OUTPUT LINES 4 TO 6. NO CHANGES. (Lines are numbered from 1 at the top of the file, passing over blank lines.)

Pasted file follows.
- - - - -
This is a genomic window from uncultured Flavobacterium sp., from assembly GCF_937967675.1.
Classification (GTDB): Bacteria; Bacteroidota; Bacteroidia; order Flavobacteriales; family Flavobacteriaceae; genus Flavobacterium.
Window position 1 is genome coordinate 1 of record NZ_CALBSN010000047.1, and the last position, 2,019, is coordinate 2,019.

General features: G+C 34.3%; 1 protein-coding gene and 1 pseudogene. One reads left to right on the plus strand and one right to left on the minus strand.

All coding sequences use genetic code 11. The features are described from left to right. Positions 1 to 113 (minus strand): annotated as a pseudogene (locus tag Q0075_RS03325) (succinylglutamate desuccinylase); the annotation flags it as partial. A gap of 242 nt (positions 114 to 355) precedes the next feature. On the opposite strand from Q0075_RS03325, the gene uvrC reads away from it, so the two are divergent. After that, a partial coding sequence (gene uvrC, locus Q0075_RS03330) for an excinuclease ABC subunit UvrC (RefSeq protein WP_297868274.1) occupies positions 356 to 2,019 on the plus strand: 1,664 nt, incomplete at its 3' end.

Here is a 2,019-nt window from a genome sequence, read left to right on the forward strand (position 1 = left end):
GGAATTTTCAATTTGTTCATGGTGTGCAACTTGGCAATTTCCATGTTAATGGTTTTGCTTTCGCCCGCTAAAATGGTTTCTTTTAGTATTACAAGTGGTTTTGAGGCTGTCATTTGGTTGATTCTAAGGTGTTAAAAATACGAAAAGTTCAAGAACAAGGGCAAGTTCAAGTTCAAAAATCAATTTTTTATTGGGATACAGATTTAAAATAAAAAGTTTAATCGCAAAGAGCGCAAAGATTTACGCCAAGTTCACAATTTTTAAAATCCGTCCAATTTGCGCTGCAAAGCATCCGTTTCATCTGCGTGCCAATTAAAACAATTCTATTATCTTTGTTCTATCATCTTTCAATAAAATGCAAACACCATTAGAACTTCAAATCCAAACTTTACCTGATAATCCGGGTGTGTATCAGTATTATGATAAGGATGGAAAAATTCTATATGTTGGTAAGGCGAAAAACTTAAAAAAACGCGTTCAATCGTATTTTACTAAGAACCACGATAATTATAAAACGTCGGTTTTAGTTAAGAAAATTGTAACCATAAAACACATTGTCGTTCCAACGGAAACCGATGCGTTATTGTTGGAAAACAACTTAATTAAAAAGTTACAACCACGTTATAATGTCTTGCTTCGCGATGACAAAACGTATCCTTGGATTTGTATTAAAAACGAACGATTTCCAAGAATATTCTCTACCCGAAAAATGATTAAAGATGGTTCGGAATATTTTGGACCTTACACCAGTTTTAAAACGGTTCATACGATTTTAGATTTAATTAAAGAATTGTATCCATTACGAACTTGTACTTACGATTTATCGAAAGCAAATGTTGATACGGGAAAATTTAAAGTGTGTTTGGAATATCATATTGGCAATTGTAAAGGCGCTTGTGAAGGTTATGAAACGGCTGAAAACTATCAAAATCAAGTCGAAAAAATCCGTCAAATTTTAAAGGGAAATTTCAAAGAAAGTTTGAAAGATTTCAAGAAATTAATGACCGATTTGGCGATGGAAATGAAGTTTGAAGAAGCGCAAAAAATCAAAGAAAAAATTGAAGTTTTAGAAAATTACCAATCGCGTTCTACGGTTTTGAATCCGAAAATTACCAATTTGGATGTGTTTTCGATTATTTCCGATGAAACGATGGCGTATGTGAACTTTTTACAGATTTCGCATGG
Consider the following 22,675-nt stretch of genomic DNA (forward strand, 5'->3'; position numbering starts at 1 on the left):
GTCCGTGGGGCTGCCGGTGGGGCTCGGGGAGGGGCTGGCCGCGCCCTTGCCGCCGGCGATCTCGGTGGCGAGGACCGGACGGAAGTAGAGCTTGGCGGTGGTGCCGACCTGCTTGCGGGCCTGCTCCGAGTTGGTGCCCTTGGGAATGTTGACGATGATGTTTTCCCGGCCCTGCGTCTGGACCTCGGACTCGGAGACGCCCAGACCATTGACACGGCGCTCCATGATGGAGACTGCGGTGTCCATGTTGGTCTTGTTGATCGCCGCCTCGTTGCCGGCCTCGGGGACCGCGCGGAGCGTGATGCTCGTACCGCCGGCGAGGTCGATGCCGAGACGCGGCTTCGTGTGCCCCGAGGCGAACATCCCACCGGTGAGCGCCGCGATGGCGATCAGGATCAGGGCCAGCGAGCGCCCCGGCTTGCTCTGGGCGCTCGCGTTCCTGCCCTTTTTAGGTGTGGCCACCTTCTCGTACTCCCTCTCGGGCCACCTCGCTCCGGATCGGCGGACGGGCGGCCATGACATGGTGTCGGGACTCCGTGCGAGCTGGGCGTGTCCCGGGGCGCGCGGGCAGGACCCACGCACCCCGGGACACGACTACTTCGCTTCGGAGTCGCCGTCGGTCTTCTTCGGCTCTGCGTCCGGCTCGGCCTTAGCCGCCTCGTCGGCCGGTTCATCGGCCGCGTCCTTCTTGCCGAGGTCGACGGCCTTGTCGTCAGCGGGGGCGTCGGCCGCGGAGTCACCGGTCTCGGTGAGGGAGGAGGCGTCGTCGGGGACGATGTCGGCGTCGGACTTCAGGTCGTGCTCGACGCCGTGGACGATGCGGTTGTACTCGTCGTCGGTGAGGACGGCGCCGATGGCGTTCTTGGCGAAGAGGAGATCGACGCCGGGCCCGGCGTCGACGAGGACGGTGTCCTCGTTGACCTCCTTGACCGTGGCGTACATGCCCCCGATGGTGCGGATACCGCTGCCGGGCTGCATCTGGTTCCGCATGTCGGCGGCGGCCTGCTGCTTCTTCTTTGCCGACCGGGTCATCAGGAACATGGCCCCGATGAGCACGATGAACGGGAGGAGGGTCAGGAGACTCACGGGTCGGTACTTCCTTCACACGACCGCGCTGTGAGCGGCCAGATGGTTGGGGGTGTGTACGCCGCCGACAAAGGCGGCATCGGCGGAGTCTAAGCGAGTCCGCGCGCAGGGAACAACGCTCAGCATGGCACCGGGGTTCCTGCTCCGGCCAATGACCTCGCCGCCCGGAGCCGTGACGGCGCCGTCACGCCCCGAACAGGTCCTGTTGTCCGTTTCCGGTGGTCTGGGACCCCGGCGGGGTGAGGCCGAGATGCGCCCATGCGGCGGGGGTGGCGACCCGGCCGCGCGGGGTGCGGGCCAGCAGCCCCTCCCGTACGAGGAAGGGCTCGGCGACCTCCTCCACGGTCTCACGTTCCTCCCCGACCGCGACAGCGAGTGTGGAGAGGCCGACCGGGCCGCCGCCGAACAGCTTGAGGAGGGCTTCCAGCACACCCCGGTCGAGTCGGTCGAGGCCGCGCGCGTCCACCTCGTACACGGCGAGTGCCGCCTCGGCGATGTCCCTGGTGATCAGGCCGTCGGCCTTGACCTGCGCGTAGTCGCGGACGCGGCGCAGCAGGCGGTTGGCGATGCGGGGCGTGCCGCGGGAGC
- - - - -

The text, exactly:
General features: G+C 34.3%; 1 protein-coding gene and 1 pseudogene. One reads left to right on the plus strand and one right to left on the minus strand.

All coding sequences use genetic code 11. The features are described from left to right. Positions 1 to 113 (minus strand): annotated as a pseudogene (locus tag Q0075_RS03325) (succinylglutamate desuccinylase); the annotation flags it as partial. A gap of 242 nt (positions 114 to 355) precedes the next feature. On the opposite strand from Q0075_RS03325, the gene uvrC reads away from it, so the two are divergent. After that, a partial coding sequence (gene uvrC, locus Q0075_RS03330) for an excinuclease ABC subunit UvrC (RefSeq protein WP_297868274.1) occupies positions 356 to 2,019 on the plus strand: 1,664 nt, incomplete at its 3' end.

Here is a 2,019-nt window from a genome sequence, read left to right on the forward strand (position 1 = left end):